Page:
As if we needed another reason to love Adele, she has spoken out about how we need to calm down about breastfeeding. Yes, breastfeeding is amazing, if it works for you. But that doesn’t mean that breast is always best.
Fed Is Best Due to A Poor Latch
When babies don’t latch properly it can hinder mom’s milk supply from the beginning. It’s also extremely painful. Some babies are pro latchers while others really struggle due to a lip or tongue tie.
Jaime felt like a failure when she quit breastfeeding after two months. Soon after that though, she felt free and now has a happy and smart little girl who was mostly formula fed.
When Alissa’s son couldn’t latch properly, she turned to pumping exclusively. She calls the pressure to breastfeed “breastfeed bullying” and reminds moms that they know what is best for their baby, despite what anyone else says.
An overbite and lack of appetite meant breastfeeding didn’t work for Kelly. She pumped and formula fed for months before switching completely to formula.
Fed Is Best When You Hate Breastfeeding
Even with a strong milk supply and latch, many women just don’t like breastfeeding. It’s not the sweet, beautiful, bonding experience they hoped it would be. Breast isn’t always best when it brings you stress and anxiety and interferes with your relationship with your newborn.
Title Free Mom felt so grateful that formula existed after she couldn’t breastfeed her first baby. She has three babies now and breastfed them all for different lengths of time before moving to formula.
Hannah was able to breastfeed but hated it. She was diagnosed with postpartum depression and put on medication, which meant she could no longer breastfeed. After feeling like she had failed, relief finally set in, knowing her baby was fine and she was a good mom after all.
After nursing for two months, Average Mom gave up breastfeeding with no regrets. In fact, she wishes she had given it up sooner and fed her baby formula feeding from the beginning.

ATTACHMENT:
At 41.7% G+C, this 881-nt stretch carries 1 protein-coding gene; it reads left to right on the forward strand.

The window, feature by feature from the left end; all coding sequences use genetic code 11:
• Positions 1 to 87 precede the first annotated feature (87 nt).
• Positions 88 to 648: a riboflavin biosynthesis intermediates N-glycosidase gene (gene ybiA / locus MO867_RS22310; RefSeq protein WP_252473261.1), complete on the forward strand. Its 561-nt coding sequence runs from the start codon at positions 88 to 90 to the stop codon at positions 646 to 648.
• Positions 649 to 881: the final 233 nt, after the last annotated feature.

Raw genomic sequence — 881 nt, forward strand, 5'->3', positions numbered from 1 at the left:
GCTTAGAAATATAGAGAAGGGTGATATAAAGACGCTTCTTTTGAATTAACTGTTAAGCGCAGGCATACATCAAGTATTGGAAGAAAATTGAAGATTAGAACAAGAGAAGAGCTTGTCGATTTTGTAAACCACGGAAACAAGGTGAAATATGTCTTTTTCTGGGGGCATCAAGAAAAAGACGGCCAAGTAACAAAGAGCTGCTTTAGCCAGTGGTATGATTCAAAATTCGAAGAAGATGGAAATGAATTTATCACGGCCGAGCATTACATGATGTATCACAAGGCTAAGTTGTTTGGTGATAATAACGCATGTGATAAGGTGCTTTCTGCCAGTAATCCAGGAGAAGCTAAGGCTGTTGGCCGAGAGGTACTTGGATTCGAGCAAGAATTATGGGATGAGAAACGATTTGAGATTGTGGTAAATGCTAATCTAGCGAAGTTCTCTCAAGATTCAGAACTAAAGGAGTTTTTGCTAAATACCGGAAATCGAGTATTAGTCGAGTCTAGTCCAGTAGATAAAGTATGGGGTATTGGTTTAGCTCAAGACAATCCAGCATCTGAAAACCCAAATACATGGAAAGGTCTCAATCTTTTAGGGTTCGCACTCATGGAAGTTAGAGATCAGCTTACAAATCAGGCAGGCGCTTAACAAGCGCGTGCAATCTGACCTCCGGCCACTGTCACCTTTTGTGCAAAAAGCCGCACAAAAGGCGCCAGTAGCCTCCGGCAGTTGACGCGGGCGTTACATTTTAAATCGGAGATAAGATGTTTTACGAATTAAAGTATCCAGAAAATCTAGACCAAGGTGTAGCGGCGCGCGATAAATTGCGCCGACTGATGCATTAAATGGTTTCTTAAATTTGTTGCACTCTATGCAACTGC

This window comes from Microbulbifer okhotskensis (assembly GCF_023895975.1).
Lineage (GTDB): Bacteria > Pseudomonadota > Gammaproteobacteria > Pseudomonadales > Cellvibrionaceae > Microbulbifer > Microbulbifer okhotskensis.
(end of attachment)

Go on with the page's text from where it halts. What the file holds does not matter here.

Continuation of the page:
Meghan shares how breastfeeding made her feel resentful and guilty and led her to hate breastfeeding. She disliked breastfeeding so much that when she delivered her second child years later, she made the decision to go straight to formula feeding.
There’s a lot of physical and emotional pain from breastfeeding. This mommy felt weirded out, anxious, and generally uncomfortable each time she tried to breastfeed. Despite really wanting to love breastfeeding, she ended up hating it.
One of the best sentiments I found on bottle/breastfeeding came from Megan. She reminds mothers that deciding whether to bottle or breastfeed is not a life or death decision. In a few years, no one will be able to tell the breastfed children from the formula fed children.
After having four children, one of the moms from Lou Lou Girls feels more confident in her decisions and actually loves bottle feeding and sees so many benefits to it.
I wish I had read Kate’s open letter to formula-feeding moms when I was struggling to breastfeed. I think it would have helped me with the guilt and shame I felt at that time. I hope it helps you!
There are so many women who decided that fed is best. All of these women gave up breastfeeding and guess what? Their kids are fine! I was so worried that Evelyn would turn into a sickly child due to my inability to breastfeed her. Now she is two and a happy and healthy little girl who is smart and funny. I promise your baby will be fine if you don’t breastfeed. In a year or two, no one will even know the difference.
I hope some of these stories brought you hope or a reminder that you aren’t alone in all this. It really is okay to formula feed. Remember, fed is best! Leave a comment below if you also struggled with breastfeeding. It’s going to be okay mama!